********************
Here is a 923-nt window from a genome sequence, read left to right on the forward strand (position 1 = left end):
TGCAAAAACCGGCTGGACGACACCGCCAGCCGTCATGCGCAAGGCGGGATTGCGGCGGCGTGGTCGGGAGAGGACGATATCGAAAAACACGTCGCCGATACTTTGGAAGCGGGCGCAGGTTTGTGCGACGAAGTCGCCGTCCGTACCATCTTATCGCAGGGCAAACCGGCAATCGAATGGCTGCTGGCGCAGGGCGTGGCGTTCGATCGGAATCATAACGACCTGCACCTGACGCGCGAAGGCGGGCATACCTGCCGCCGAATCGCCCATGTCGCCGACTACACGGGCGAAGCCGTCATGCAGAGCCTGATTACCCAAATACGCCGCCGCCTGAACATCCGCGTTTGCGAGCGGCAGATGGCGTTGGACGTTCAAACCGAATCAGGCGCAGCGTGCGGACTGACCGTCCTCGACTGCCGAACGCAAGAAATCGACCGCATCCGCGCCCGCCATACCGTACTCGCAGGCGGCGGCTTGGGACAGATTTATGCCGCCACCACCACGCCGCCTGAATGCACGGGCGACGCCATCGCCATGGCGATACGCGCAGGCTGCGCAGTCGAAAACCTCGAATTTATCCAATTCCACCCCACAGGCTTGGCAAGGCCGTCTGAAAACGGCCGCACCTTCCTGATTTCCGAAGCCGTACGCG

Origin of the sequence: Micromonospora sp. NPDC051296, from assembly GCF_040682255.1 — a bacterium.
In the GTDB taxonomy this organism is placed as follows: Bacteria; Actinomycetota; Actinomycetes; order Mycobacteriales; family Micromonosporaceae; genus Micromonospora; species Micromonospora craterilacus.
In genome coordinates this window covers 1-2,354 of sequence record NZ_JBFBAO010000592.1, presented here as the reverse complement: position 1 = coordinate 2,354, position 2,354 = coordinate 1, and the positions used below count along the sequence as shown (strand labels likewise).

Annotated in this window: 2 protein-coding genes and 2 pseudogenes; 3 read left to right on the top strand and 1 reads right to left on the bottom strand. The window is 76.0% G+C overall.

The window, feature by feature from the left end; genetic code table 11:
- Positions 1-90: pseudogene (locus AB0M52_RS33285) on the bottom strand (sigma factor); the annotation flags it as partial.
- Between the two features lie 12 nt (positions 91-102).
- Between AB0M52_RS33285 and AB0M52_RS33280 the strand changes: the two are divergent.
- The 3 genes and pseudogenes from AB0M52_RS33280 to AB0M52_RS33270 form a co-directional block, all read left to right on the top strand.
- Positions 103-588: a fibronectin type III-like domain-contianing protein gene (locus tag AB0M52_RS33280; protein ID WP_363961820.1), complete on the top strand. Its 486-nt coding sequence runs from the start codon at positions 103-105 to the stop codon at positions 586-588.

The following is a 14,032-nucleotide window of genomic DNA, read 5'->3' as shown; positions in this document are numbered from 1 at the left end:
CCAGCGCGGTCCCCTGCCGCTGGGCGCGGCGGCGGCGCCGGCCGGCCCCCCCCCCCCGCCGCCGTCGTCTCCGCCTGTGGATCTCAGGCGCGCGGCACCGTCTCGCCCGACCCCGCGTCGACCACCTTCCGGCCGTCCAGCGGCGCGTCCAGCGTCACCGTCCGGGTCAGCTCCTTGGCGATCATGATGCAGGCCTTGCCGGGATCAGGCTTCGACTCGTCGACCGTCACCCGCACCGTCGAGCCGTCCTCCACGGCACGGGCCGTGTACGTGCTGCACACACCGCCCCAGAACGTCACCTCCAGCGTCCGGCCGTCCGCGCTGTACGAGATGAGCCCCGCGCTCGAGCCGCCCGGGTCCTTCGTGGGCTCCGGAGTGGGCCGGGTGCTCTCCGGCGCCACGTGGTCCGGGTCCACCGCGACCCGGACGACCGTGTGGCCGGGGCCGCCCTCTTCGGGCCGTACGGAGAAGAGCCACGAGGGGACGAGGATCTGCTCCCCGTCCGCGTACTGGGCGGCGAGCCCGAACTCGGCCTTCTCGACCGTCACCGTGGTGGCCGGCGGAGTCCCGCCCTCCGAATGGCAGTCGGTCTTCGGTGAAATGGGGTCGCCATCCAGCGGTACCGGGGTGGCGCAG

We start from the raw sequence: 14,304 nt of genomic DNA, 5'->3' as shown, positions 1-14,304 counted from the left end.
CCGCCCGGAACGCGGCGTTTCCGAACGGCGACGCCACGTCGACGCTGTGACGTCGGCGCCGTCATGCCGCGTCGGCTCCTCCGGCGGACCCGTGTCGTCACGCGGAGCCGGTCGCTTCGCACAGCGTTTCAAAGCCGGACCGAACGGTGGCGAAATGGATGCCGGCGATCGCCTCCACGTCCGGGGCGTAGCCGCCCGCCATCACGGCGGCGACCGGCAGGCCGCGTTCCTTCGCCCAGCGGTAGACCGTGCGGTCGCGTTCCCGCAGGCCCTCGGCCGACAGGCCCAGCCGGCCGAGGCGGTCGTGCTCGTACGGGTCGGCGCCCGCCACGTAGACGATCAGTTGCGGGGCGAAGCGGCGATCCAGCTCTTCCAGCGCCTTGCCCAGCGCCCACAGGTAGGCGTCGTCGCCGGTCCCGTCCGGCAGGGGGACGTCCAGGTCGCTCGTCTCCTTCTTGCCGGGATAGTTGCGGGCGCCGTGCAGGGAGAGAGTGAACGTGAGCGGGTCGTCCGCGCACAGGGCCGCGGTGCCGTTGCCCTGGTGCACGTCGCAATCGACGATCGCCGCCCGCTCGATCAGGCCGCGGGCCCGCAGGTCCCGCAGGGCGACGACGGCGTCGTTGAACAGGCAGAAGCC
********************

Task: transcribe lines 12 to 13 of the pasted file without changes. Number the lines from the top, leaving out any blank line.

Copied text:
- Positions 103-588: a fibronectin type III-like domain-contianing protein gene (locus tag AB0M52_RS33280; protein ID WP_363961820.1), complete on the top strand. Its 486-nt coding sequence runs from the start codon at positions 103-105 to the stop codon at positions 586-588.

The following is a 14,032-nucleotide window of genomic DNA, read 5'->3' as shown; positions in this document are numbered from 1 at the left end: